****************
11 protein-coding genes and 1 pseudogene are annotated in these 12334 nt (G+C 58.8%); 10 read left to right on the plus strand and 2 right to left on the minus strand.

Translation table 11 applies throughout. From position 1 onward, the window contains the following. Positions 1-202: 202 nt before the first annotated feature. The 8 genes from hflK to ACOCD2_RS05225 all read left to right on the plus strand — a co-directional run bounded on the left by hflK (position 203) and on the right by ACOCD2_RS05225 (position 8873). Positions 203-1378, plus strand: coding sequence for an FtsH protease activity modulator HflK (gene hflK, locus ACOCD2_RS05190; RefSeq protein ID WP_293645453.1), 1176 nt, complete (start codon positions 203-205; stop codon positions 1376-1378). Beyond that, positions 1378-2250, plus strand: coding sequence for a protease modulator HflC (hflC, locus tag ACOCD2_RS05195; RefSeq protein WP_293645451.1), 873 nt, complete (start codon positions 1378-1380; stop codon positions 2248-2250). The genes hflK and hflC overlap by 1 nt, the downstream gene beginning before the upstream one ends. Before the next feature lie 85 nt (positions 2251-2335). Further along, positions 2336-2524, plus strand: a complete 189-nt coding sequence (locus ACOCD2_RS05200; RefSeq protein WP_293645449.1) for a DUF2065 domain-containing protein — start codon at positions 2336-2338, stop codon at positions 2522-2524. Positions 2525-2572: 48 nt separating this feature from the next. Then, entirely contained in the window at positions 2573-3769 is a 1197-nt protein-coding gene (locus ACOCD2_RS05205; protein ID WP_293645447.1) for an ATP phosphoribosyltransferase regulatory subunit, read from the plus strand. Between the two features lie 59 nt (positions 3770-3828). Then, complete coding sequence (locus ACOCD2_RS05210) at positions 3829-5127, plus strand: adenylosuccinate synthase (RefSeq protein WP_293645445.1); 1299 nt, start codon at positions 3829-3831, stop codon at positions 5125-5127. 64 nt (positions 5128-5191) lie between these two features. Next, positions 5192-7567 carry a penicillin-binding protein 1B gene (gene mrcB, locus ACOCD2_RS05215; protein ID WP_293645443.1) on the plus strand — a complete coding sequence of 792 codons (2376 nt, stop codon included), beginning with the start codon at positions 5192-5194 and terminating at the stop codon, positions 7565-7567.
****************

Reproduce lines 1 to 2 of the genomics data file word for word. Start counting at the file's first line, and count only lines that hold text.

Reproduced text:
11 protein-coding genes and 1 pseudogene are annotated in these 12334 nt (G+C 58.8%); 10 read left to right on the plus strand and 2 right to left on the minus strand.

Translation table 11 applies throughout. From position 1 onward, the window contains the following. Positions 1-202: 202 nt before the first annotated feature. The 8 genes from hflK to ACOCD2_RS05225 all read left to right on the plus strand — a co-directional run bounded on the left by hflK (position 203) and on the right by ACOCD2_RS05225 (position 8873). Positions 203-1378, plus strand: coding sequence for an FtsH protease activity modulator HflK (gene hflK, locus ACOCD2_RS05190; RefSeq protein ID WP_293645453.1), 1176 nt, complete (start codon positions 203-205; stop codon positions 1376-1378). Beyond that, positions 1378-2250, plus strand: coding sequence for a protease modulator HflC (hflC, locus tag ACOCD2_RS05195; RefSeq protein WP_293645451.1), 873 nt, complete (start codon positions 1378-1380; stop codon positions 2248-2250). The genes hflK and hflC overlap by 1 nt, the downstream gene beginning before the upstream one ends. Before the next feature lie 85 nt (positions 2251-2335). Further along, positions 2336-2524, plus strand: a complete 189-nt coding sequence (locus ACOCD2_RS05200; RefSeq protein WP_293645449.1) for a DUF2065 domain-containing protein — start codon at positions 2336-2338, stop codon at positions 2522-2524. Positions 2525-2572: 48 nt separating this feature from the next. Then, entirely contained in the window at positions 2573-3769 is a 1197-nt protein-coding gene (locus ACOCD2_RS05205; protein ID WP_293645447.1) for an ATP phosphoribosyltransferase regulatory subunit, read from the plus strand. Between the two features lie 59 nt (positions 3770-3828). Then, complete coding sequence (locus ACOCD2_RS05210) at positions 3829-5127, plus strand: adenylosuccinate synthase (RefSeq protein WP_293645445.1); 1299 nt, start codon at positions 3829-3831, stop codon at positions 5125-5127. 64 nt (positions 5128-5191) lie between these two features. Next, positions 5192-7567 carry a penicillin-binding protein 1B gene (gene mrcB, locus ACOCD2_RS05215; protein ID WP_293645443.1) on the plus strand — a complete coding sequence of 792 codons (2376 nt, stop codon included), beginning with the start codon at positions 5192-5194 and terminating at the stop codon, positions 7565-7567.